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The Lebanese government is pleased with itself, and Syria, too, has reasons to smile. As the fighting continues, Lebanese government officials are coming up with new definitions for what is known as 'the complete arrangement,' the one that is supposed to replace the arrangement that existed before July 12.

And so July 12 is joining the long line of historical dates that mark the stages of Lebanon's 'new' independence - just like February 14, the date of Rafik Hariri's assassination in 2005; or May 25, the date of the Israel Defense Forces withdrawal from Lebanon.

Saturday saw another development in the status of Fuad Siniora's government versus the strength of Hezbollah. After the government received 'a franchise' to enter into talks on a prisoner-exchange deal, Energy Minister Mohammed Fneish, a Hezbollah representative, announced that once the IDF withdrew from the Shaba Farms area, Hezbollah's role as a 'liberating' army would be over, and it would stick to a purely a defensive role.

This is a very significant statement, because it begins to define the conditions for Hezbollah's disarmament.

The government of Lebanon, Hezbollah, the United States, France and the United Nations have all realized now that the key to achieving a long-term and sustainable cease-fire by means of the deployment of the Lebanese Army in the south lies in a resolution to the Shaba Farms dispute.

At this stage, however, it is not enough for only Hezbollah and the Lebanese government to agree that the return of the Shaba Farms area would spell an end to the movement's 'liberating' role. Syria is no less an important player in this regard. In keeping with maps approved by the UN, the Shaba Farms area lies in Syrian territory, so an official document in which Damascus relinquishes the area would be required too. For years now, Damascus has refused to provide such a document.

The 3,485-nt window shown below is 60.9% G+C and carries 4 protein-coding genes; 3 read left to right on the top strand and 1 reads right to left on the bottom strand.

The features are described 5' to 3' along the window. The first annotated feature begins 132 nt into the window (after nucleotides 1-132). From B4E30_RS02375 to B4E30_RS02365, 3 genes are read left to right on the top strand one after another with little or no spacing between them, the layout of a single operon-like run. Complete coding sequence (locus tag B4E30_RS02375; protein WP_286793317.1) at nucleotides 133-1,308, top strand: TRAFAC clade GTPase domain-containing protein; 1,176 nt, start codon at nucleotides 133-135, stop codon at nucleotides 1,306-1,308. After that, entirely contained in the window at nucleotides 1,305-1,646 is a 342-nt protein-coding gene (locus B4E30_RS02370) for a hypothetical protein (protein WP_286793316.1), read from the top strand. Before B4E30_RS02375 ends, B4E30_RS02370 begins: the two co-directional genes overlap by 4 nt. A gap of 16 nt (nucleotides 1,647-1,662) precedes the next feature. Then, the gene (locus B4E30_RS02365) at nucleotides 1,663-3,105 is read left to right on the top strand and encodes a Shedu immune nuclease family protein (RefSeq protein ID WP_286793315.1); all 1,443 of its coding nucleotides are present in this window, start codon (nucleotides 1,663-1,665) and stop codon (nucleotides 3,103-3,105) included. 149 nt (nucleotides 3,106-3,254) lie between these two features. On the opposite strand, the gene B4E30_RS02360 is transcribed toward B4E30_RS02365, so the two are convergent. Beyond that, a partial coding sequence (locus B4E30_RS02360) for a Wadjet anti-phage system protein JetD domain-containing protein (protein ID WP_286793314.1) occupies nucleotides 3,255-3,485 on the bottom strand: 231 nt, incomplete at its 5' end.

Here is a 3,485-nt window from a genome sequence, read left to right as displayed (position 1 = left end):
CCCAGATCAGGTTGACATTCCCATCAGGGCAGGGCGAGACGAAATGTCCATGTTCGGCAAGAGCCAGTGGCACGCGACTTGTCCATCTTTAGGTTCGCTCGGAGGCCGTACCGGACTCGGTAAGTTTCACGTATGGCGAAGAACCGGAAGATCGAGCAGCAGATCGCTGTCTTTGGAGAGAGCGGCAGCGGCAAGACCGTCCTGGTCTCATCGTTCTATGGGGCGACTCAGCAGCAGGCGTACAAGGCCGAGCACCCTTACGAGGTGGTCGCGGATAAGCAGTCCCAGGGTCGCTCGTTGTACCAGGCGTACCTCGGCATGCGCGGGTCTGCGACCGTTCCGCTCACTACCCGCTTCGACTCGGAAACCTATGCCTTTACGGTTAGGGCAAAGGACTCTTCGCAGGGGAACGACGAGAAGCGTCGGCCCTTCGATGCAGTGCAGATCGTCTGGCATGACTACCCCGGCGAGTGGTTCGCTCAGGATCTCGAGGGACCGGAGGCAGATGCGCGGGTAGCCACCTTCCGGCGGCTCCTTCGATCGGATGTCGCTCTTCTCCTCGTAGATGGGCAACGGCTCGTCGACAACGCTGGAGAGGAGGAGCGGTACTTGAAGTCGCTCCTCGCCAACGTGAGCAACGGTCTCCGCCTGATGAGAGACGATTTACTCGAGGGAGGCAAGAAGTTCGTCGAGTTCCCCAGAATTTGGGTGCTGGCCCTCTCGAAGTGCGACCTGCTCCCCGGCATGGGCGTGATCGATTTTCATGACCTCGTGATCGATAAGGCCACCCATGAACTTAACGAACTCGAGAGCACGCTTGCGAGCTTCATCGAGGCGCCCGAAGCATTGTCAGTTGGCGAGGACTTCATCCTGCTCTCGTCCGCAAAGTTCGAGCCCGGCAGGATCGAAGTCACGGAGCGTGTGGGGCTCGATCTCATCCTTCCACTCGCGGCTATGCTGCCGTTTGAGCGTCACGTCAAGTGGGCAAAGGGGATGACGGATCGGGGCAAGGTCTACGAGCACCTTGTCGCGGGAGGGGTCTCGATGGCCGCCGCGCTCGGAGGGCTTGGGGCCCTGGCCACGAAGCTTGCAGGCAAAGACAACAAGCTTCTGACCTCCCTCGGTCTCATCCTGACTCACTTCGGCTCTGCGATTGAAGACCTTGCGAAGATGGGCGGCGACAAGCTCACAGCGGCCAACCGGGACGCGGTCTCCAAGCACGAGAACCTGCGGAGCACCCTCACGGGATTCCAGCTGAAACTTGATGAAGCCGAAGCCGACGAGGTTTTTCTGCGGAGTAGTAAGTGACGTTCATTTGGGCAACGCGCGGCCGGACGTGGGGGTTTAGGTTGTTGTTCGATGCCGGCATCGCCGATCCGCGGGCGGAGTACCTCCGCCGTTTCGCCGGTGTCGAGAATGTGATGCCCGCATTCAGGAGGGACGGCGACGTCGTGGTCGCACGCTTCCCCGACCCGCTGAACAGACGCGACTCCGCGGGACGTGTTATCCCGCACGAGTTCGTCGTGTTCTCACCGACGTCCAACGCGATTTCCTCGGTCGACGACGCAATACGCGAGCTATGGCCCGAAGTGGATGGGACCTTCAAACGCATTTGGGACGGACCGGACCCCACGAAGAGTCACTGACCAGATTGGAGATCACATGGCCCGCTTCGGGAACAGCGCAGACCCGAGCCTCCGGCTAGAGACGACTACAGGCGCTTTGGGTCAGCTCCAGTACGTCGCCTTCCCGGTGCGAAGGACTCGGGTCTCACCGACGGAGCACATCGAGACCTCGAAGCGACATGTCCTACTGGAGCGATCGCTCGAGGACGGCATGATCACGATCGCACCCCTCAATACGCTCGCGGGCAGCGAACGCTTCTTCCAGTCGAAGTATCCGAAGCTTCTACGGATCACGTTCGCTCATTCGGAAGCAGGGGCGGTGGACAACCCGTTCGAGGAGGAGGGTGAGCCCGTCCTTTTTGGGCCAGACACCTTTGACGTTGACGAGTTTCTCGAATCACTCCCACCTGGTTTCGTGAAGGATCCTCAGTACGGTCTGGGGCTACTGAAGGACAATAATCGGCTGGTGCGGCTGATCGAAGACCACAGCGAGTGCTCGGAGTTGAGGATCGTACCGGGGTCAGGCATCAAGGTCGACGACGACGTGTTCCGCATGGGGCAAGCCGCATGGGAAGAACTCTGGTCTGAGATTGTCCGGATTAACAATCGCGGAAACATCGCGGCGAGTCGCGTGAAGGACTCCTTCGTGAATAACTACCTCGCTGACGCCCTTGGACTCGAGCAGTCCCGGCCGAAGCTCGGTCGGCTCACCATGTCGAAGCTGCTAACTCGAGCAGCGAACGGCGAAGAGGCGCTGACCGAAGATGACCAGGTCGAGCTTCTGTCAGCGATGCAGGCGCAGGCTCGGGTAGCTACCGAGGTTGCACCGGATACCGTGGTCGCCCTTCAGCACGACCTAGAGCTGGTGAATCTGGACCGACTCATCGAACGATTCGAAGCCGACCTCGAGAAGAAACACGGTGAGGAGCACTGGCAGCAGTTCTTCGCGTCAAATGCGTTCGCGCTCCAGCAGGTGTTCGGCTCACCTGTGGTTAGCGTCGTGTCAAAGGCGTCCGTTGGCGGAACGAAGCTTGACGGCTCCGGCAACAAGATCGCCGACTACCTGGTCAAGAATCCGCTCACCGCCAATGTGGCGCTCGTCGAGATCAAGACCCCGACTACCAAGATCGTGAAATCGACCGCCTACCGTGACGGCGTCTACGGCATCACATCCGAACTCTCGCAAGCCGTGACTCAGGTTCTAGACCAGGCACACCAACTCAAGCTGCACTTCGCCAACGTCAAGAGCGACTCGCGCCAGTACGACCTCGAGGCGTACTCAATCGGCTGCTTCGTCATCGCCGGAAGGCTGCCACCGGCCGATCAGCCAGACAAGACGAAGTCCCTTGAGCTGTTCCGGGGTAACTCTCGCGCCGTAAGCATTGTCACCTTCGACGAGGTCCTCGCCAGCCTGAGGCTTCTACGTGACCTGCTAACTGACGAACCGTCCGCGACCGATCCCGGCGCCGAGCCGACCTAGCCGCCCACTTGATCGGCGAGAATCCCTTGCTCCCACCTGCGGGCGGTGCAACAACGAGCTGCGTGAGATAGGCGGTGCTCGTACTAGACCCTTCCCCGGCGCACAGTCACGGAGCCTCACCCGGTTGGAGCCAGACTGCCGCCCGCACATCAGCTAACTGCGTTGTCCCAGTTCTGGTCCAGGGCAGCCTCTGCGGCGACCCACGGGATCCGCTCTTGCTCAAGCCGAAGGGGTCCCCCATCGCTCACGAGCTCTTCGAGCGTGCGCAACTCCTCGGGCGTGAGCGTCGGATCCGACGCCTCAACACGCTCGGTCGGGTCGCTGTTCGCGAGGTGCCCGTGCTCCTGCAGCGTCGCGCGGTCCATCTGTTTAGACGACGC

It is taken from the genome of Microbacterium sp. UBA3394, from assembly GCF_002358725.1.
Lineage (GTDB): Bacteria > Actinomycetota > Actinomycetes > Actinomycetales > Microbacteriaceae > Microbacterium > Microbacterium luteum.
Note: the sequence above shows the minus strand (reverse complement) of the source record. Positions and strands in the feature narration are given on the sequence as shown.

Will Syria agree to grant one now? An agreement to this end may be reached later in the week, when Syria learns both that it is the only one standing in the way of a settlement, and more importantly, according to Lebanese sources, that Washington is likely to offer Damascus a generous benefits package and a warm return to the 'family of nations.'

The next stage would have to be securing Israel's consent to withdraw from the Shaba Farms area, as this would then be a withdrawal from Lebanese territory; and only then could the Lebanese Army take up positions in the south, perhaps with the assistance of a multinational force - if Hezbollah gives its okay.